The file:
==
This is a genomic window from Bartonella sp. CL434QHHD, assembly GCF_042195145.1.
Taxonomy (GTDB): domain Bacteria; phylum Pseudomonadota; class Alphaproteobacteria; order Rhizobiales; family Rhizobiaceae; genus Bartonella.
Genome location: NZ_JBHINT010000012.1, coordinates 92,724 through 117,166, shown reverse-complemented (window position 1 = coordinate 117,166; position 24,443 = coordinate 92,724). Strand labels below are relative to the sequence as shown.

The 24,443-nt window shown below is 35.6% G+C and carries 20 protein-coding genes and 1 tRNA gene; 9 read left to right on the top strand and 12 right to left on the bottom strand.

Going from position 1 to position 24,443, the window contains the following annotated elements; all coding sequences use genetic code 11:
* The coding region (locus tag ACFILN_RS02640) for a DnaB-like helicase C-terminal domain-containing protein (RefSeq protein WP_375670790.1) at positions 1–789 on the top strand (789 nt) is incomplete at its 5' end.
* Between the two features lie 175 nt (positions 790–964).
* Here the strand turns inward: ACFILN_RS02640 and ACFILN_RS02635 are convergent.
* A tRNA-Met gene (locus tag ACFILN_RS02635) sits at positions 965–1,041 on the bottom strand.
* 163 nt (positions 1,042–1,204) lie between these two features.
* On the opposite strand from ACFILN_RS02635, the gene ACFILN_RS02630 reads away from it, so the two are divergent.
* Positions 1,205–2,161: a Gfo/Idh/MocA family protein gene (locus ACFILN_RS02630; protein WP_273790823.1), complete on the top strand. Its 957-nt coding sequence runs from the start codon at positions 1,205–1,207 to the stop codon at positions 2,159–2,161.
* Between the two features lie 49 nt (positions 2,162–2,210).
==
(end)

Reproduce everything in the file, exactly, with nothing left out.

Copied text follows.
This is a genomic window from Bartonella sp. CL434QHHD, assembly GCF_042195145.1.
Taxonomy (GTDB): domain Bacteria; phylum Pseudomonadota; class Alphaproteobacteria; order Rhizobiales; family Rhizobiaceae; genus Bartonella.
Genome location: NZ_JBHINT010000012.1, coordinates 92,724 through 117,166, shown reverse-complemented (window position 1 = coordinate 117,166; position 24,443 = coordinate 92,724). Strand labels below are relative to the sequence as shown.

The 24,443-nt window shown below is 35.6% G+C and carries 20 protein-coding genes and 1 tRNA gene; 9 read left to right on the top strand and 12 right to left on the bottom strand.

Going from position 1 to position 24,443, the window contains the following annotated elements; all coding sequences use genetic code 11:
* The coding region (locus tag ACFILN_RS02640) for a DnaB-like helicase C-terminal domain-containing protein (RefSeq protein WP_375670790.1) at positions 1–789 on the top strand (789 nt) is incomplete at its 5' end.
* Between the two features lie 175 nt (positions 790–964).
* Here the strand turns inward: ACFILN_RS02640 and ACFILN_RS02635 are convergent.
* A tRNA-Met gene (locus tag ACFILN_RS02635) sits at positions 965–1,041 on the bottom strand.
* 163 nt (positions 1,042–1,204) lie between these two features.
* On the opposite strand from ACFILN_RS02635, the gene ACFILN_RS02630 reads away from it, so the two are divergent.
* Positions 1,205–2,161: a Gfo/Idh/MocA family protein gene (locus ACFILN_RS02630; protein WP_273790823.1), complete on the top strand. Its 957-nt coding sequence runs from the start codon at positions 1,205–1,207 to the stop codon at positions 2,159–2,161.
* Between the two features lie 49 nt (positions 2,162–2,210).